Friday, February 27, 2015

We're Only in It for the Money: Gravity Head 2015 has arrived.

This weekend's weather looks to be cold, and that's a wonderful forecast.

Gravity Head 2015 opens at 7:00 a.m. on Friday, February 27 at NABC's Pizzeria & Public House. For the second time, there'll also be a special Sunday observance at Bank Street Brewhouse (see below).

Following are two articles to help make sense of the institution, as well as links to relevant information.

A particularly relevant note for those planning to visit during Gravity Head's month-long run: Plan your evening and arrange transportation at the conclusion of your gravity session, or have a designated driver. We can help you call a taxi … and be aware that both UBER and LYFT serve the Pizzeria & Public House from many metro locations.

First, beer writer Kevin Gibson.
As craft beer popularity rises, New Albanian’s Gravity Head enters 17th year, by Kevin Gibson (Insider Louisville)

It’s 2015, and so-called “craft beer” has never been more popular, with barrel-aged, big-bodied, high-alcohol brews leading the way.

But rewind 17 years, and we can revisit the humble beginnings of a mini beer festival that happens annually, right under our noses. That celebration of beer is called Gravity Head, and the 2015 version begins Feb. 27.

Here's my take on the local angles of Gravity Head.

The PC: Happy Gravity Head!

Gravity Head is hard to explain, and I’m proud of the obscurity.

In my view, the fundamental difference between Gravity Head and other beer festivals is that from the very start, when we decided to have a second Gravity Head in 2000, we had no idea as to what the “proper” organization of a beer festival entailed. Conventional wisdom utterly eluded us, for which I remain eternally grateful.

The following links contain most, if not all, of what you might need to know.

Gravity Head 2015 starters and lineupdate page … what’s on tap? (as selections change, they'l be listed here)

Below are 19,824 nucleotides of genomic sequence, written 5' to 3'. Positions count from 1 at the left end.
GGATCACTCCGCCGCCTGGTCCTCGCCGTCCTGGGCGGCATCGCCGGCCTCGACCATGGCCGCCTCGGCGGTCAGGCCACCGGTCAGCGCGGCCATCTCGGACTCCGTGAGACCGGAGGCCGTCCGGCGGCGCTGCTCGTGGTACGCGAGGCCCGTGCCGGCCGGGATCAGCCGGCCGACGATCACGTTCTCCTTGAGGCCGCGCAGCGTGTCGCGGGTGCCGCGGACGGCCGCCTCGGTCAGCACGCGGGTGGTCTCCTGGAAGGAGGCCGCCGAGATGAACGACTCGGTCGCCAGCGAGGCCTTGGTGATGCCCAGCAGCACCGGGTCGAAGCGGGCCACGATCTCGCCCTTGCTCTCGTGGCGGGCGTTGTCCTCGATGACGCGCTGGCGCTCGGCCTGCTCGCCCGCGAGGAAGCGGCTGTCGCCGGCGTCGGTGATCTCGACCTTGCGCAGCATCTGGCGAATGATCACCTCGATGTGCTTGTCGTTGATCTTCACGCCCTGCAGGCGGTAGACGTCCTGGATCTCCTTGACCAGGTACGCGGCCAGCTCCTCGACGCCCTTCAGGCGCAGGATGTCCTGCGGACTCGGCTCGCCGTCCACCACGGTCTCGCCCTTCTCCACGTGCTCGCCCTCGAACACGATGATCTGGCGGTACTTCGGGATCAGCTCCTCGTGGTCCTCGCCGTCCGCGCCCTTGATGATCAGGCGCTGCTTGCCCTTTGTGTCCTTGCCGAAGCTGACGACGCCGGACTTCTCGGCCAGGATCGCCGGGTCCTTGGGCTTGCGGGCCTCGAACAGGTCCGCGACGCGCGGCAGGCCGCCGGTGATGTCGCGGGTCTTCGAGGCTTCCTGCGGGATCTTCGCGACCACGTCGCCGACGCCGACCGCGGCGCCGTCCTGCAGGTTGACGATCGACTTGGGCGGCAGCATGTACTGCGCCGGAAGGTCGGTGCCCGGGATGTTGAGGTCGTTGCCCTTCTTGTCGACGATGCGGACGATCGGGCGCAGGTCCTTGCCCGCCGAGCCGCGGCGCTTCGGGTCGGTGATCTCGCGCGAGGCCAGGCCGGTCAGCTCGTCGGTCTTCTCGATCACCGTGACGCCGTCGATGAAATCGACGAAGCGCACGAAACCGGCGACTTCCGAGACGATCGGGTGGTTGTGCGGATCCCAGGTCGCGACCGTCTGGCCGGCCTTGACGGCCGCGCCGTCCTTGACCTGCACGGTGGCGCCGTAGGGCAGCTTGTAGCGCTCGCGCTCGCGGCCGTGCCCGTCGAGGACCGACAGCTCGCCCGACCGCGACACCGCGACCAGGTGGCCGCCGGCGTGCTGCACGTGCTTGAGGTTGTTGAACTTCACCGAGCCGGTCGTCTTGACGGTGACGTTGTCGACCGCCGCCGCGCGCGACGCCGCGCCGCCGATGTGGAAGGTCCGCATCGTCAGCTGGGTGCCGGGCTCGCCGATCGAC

Link to the Daily Gravity Form (2015 official program, u-print only)

2nd Annual Gravity Head Hangover Hoedown at Bank Street Brewhouse is Sunday, March 1 (a full slate of guest beers, NABC beers, vegan food from VGrits, the Bloody Mary bar and music, wrapped together to benefit the Uplands Peak Sanctuary)

First-ever Oaktimus 22-oz bomber release is at BSB on Sunday, March 1 (available for carry-out at BSB on Sunday)

Thursday, February 26, 2015

Media notice: Roger A. Baylor will take a leave of absence from NABC to run for mayor of New Albany.

Media notice: Roger A. Baylor will take a leave of absence from NABC to run for mayor of New Albany.

Two months ago, I utilized the bully pulpit afforded me by my weekly blog column to announce that in 2015, I’d be running for mayor of New Albany as an independent.

ON THE AVENUES: To the third floor -- but first, we throw the rascals out.

My rationale isn't overly complicated. I’m running for mayor because a city in transition like New Albany desperately needs progressive ideas like those espoused by people like me, from all walks of life, who routinely have been marginalized or ignored by the same old game, played the same old way, by the same old, tired political suspects.

It’s a big undertaking for any candidate. One must complete various forms and gather the necessary signatures, and then organize a whole campaign from scratch. All along, it has been my intention to begin the campaign in earnest come March 2 ... and we're right on schedule.

Consequently, the first of many transitions on along the path to come begins today. Effective immediately, I’m taking a leave of absence from the New Albanian Brewing Company (NABC), so as to devote my full attention to the campaign for mayor.

Of course, I’ll honor all previous commitments, but from this point the day-to-day is in the capable hands of my business partners, Kate Lewison and Amy Baylor, and our fine staff.

As many readers may already know, I own 33% of NABC’s two incorporations. When the November election is over and I’ve been elected to the office of mayor, I’ll act immediately to sell my shares to my two business partners, according to the terms of our buy-sell agreement.

Which is to say, I’m all in. I’m very serious about running for mayor -- and winning. Let the fun begin.

Questions? Just ask.

502-468-9710 (mobile)

Wednesday, February 25, 2015

Dermody hatchets Sunday sales bill.

In the end, the entities with the most cash refused to accept a plan that would compel them to spend some of it.

Credit the package store lobby in this round: Artfully played, indeed.